Harvesting Color — Hops

I’m putting bracken on hold a bit to see if I can get more photos this weekend at Sievers. And the hops dye was an interesting first-time effort for me. Here’s what I got.

Cotton rug warp dyed with hops leaves and vines

I lost a bit of the color in the wash, but am still quite happy with the color. I dyed two more skeins of the cotton with the hops dye saddened with iron, but apparently didn’t photograph them. Yet.

The hops are thanks to my homebrewing husband. Hops are used to flavor beer and act as a preservative. We were a bit late on the hops harvest this year, but better late than never.

Bill pulled down the vines for me, and I plucked the hops. Right now, he’s making a batch of hops soda for me (kind of grapefruity-bitter — I love it!).

After plucking the hops, I put the leaves and vines in a pot. It was a couple of days before I actually got water added to that pot. Then a couple more days before I simmered that pot. Still, I don’t think the delay was the reason that simmering pot stunk up the joint.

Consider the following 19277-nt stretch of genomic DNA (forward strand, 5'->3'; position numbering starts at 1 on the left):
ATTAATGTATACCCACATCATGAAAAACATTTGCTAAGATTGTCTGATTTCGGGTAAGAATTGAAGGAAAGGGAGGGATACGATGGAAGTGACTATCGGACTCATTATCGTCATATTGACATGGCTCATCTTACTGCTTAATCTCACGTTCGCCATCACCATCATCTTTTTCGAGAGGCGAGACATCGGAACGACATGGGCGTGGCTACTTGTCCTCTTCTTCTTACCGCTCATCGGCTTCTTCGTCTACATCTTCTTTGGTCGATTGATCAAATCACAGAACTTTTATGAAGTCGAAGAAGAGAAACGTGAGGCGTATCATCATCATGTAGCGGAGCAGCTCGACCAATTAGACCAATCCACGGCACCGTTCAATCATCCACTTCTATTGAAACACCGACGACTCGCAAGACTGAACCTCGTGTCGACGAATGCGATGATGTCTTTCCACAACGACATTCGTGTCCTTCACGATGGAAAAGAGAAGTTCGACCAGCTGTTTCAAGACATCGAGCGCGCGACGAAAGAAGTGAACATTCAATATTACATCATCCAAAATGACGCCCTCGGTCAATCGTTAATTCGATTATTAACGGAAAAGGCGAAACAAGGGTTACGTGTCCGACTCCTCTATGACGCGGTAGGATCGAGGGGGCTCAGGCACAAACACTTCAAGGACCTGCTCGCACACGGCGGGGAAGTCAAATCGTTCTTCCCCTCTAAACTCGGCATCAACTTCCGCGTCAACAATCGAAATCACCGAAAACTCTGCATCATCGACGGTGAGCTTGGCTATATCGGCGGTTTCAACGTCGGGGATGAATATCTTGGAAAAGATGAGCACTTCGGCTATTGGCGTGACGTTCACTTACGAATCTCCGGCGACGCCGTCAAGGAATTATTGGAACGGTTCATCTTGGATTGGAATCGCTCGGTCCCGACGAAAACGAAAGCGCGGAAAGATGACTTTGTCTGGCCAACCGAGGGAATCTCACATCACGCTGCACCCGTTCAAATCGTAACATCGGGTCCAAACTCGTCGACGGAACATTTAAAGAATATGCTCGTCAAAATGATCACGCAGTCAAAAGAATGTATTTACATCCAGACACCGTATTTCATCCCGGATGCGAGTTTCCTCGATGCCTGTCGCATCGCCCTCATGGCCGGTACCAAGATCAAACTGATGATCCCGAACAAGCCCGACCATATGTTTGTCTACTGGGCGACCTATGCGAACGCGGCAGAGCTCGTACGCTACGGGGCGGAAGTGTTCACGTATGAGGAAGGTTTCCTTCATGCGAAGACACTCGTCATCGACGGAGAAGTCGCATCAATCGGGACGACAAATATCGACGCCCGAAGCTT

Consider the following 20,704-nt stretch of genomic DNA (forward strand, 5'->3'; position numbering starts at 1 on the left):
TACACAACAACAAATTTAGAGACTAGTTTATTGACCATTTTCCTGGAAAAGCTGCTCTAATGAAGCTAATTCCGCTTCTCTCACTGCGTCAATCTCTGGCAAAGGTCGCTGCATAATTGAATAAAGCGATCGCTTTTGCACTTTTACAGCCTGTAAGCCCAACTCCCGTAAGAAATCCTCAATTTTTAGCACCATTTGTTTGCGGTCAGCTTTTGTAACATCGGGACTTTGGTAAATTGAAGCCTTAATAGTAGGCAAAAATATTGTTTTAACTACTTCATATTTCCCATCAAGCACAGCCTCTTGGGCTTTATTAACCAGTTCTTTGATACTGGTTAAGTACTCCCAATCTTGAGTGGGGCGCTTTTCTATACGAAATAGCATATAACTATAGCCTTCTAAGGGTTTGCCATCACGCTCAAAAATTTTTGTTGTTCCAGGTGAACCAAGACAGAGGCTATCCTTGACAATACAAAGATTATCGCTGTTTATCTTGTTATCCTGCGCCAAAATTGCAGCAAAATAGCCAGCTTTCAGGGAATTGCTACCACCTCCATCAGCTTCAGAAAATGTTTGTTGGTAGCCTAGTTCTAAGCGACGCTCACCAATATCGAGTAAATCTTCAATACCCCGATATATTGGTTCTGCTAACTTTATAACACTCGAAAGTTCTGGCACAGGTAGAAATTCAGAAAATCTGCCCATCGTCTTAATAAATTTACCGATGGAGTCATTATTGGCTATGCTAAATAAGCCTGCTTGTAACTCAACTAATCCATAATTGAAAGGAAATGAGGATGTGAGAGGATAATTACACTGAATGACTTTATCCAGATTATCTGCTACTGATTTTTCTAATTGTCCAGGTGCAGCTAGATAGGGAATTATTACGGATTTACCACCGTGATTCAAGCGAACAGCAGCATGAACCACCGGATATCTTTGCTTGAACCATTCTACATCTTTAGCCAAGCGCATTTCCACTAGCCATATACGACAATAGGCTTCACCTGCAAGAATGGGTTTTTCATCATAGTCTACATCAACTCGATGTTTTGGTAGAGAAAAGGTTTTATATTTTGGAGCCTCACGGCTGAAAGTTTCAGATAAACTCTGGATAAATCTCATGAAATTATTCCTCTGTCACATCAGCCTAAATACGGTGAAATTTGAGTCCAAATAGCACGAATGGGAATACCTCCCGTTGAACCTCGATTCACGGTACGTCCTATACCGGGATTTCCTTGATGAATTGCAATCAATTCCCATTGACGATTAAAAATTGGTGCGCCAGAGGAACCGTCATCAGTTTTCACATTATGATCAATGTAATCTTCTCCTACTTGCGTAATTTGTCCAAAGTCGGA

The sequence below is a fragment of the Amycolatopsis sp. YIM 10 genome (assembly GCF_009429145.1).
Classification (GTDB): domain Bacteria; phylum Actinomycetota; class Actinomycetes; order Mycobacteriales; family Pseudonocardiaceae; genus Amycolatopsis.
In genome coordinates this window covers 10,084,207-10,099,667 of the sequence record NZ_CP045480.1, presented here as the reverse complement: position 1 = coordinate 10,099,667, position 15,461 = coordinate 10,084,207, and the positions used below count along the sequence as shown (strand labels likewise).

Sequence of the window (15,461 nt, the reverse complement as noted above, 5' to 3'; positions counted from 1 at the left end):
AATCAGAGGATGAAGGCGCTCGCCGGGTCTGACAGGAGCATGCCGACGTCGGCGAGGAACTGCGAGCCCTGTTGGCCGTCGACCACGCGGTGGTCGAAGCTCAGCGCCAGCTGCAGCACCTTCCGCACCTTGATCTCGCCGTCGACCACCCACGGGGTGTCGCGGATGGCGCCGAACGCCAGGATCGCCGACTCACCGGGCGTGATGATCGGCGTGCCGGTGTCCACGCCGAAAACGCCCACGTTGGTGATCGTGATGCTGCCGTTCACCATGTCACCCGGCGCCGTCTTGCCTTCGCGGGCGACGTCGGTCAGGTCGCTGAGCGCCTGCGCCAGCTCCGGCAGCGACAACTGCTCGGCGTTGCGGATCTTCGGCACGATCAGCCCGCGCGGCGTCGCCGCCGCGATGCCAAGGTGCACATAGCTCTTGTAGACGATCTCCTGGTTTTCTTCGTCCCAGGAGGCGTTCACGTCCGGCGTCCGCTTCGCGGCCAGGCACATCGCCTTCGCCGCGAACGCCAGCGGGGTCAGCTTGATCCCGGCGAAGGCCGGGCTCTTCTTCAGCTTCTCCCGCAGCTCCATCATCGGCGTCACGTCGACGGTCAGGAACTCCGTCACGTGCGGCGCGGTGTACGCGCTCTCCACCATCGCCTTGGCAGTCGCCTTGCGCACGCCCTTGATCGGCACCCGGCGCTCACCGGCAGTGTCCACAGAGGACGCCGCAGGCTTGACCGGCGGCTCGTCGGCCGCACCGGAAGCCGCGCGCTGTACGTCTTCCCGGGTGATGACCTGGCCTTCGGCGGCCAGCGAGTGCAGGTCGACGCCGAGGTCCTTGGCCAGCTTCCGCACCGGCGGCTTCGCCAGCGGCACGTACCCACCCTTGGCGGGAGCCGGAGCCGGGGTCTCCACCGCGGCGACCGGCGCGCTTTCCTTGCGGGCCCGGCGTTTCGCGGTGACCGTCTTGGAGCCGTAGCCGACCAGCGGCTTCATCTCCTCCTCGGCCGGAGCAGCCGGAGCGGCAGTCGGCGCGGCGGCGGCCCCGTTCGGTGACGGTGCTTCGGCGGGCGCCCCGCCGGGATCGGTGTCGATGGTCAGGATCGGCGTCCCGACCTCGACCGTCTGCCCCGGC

Most of my homebrewed natural dyes have a pleasant fragrance. This one produced a color I like well enough to put up with the stink while it’s brewing.

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Donna Kallner

fiber artist, teacher and explorer, inspired by ancient fiber techniques and all the ways contemporary fiber artists give old ideas a new spin

2 thoughts on “Harvesting Color — Hops”

  1. While driving from Fort Worth to Amarillo and then on to Pueblo, CO, I listened to an audio book. It was one of the Maisie Dobbs series, in which the setting is in England right after the first World War. Part of the plot was the annual hops harvesting. Londoners would travel with their families and harvest the hops along with the locals and bands of gypsies. It was very interesting. Oh, and there was even a bit of tapestry weaving in the book.

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